published Thursday, October 13th, 2011

Greeson: Assessing appeal by Signal Mountain Eagles

  • photo
    In this file photo, a child talks to an adult through a fence just before the start of Signal Mountain's season opening home football game. The Eagles were the 2010 State Champions for their division.
    Photo by Alex Washburn /Chattanooga Times Free Press.

Should Signal Mountain win its appeal?
  • Yes. 38%
  • No. 62%

1226 total votes.

Well that shocked exactly no one. When word came down that the TSSAA ordered Signal Mountain to vacate its six high school football wins and put the postseason almost certainly beyond the Eagles' reach, an appeal seemed like a certainty.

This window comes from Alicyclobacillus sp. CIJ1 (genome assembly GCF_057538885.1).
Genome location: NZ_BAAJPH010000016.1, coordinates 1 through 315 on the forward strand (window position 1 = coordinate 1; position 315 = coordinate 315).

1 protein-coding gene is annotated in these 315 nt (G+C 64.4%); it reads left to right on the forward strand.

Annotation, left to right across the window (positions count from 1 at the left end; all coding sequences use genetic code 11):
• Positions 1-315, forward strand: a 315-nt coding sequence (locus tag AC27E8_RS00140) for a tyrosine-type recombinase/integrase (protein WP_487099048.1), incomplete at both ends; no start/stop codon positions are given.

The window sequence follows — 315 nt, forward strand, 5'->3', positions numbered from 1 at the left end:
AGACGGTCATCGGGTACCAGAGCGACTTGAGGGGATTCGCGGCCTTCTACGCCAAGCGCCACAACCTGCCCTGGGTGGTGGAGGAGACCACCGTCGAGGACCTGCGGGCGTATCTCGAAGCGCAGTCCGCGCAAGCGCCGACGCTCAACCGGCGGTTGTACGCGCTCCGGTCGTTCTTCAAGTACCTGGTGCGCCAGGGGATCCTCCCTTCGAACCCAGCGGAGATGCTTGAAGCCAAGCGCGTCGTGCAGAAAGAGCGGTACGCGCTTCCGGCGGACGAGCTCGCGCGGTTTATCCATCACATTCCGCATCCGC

That certainty became fact Tuesday when Dr. Tom McCullough told our newspaper's Ward Gossett about their intentions. Now, what's next? As of Wednesday night the TSSAA had not ruled and there does not appear to be a set timeframe.

With an extra day of perspective, let's see if we can cover a collection of points: